One of the world’s worst diseases, cancer in its various forms kills 10 million people globally every year; more than 3.6 million of those are from China and the United States. Collaboration has helped fight back, Rudd noted.

“International trials have been key to accelerating the breakthroughs that we’ve seen so far and for the future,” he said. “During the Covid-19 pandemic, we saw the FDA approval of Lumakras, the first targeted drug against KRAS, the most common cancer driver gene that was deemed undruggable by scientists for 40 years. This approval affects up to 13% of patients with non-small cell lung cancers.

“For a sense of scale,” Rudd noted, “in the United States, lung cancer takes 150,000 lives per year. This approval could save over 16,000 lives in the U.S. per year. If we look at global lung cancer deaths which currently costs us two million lives every year, this is a new breakthrough and could save us some 200,000 lives annually.”

In 2019, the Oncology Center of Excellence at the U.S. Food and Drug Administration launched Project Orbis, which has played an instrumental role forging global collaboration among regulators of cancer treatments. Under Project Orbis, Lumakras was approved at an accelerated pace in over 40 countries, “thus significantly expanding the number of lives saved worldwide,” Rudd said.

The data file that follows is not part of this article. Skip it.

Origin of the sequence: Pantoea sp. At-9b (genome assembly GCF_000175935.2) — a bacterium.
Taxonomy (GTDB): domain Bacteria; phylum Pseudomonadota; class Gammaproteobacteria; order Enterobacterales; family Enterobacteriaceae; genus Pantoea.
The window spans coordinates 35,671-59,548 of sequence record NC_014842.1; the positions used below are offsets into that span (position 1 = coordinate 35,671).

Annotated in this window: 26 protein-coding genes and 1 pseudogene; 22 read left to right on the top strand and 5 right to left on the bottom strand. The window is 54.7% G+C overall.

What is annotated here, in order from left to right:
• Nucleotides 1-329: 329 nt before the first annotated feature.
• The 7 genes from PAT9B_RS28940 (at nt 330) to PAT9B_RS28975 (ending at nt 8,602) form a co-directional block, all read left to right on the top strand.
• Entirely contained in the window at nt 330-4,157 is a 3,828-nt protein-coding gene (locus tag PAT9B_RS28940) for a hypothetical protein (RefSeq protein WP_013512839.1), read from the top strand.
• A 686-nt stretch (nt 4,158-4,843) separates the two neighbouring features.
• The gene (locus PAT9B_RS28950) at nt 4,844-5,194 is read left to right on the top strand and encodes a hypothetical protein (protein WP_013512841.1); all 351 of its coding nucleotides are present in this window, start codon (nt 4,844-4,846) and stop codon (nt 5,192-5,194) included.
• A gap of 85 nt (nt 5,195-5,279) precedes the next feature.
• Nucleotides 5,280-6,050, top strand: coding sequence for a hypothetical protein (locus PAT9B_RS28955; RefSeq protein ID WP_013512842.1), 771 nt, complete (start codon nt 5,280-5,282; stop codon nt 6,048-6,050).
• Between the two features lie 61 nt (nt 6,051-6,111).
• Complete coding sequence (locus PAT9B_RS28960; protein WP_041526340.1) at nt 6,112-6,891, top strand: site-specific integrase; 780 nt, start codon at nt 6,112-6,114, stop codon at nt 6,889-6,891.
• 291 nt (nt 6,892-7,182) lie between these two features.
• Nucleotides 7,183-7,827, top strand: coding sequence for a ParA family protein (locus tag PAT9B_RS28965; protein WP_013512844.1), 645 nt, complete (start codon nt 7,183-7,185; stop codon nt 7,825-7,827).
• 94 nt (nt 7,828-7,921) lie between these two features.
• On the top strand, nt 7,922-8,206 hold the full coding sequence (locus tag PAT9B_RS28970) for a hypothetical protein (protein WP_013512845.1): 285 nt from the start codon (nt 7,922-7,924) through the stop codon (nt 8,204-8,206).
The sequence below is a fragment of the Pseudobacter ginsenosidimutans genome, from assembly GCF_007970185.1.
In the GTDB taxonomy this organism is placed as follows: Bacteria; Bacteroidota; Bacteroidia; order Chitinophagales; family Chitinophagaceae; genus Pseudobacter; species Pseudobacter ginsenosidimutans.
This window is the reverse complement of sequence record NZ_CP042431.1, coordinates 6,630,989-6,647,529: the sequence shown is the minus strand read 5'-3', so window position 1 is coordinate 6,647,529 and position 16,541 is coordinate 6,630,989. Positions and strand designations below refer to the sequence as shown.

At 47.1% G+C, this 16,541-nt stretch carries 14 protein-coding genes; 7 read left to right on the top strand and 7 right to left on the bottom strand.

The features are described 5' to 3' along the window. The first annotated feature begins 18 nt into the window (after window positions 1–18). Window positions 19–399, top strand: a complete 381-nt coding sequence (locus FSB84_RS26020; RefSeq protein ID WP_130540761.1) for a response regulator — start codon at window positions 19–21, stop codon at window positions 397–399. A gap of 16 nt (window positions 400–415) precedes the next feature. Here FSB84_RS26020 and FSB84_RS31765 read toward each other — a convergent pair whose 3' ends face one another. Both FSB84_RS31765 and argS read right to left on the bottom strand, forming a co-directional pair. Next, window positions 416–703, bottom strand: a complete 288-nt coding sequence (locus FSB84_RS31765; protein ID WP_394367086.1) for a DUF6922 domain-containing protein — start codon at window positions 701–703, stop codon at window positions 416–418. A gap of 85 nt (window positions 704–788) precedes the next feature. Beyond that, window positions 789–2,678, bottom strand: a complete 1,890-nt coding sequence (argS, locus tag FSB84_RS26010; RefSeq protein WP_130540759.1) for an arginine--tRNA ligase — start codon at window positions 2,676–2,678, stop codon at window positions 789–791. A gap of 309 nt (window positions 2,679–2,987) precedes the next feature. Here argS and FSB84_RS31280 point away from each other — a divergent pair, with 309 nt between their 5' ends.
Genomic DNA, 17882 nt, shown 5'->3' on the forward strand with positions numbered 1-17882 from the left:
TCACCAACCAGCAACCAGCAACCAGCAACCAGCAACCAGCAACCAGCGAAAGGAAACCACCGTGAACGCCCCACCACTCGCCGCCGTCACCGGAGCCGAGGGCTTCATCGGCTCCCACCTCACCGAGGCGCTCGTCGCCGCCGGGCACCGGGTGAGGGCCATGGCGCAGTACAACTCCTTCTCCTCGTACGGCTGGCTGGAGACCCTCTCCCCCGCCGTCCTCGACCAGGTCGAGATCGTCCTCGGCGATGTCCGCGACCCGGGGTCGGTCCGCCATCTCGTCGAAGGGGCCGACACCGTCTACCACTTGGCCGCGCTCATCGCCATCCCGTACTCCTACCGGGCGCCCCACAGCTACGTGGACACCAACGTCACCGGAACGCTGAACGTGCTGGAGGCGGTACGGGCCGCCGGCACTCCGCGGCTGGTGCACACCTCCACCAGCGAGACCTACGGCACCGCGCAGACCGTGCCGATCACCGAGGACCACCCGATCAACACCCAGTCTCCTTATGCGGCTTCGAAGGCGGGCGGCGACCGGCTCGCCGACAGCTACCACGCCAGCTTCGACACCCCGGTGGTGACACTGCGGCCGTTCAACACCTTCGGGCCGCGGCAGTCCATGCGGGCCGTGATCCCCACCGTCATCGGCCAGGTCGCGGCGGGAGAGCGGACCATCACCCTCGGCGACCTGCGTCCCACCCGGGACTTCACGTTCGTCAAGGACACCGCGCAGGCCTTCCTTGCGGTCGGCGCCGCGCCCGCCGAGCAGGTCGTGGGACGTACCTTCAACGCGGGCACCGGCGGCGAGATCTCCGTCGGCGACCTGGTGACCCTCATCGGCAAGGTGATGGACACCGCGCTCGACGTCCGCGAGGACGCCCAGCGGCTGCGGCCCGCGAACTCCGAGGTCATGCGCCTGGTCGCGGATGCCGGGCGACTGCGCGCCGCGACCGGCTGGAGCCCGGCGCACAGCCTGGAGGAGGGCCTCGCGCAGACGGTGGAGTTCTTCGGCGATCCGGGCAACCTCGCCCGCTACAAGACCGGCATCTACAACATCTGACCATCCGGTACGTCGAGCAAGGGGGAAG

“To put that in context, it’s worth noting that new cancer drug development and clinical trials typically takes 10 to 15 years. Lumakras approval was achieved in less than three years during the pandemic thanks to innovative international trials co-lead by Memorial Sloan Kettering Cancer Center’s Dr. Bob Li in collaboration with Amgen and cancer hospitals in eight countries across North America, Asia and Europe,” Rudd said.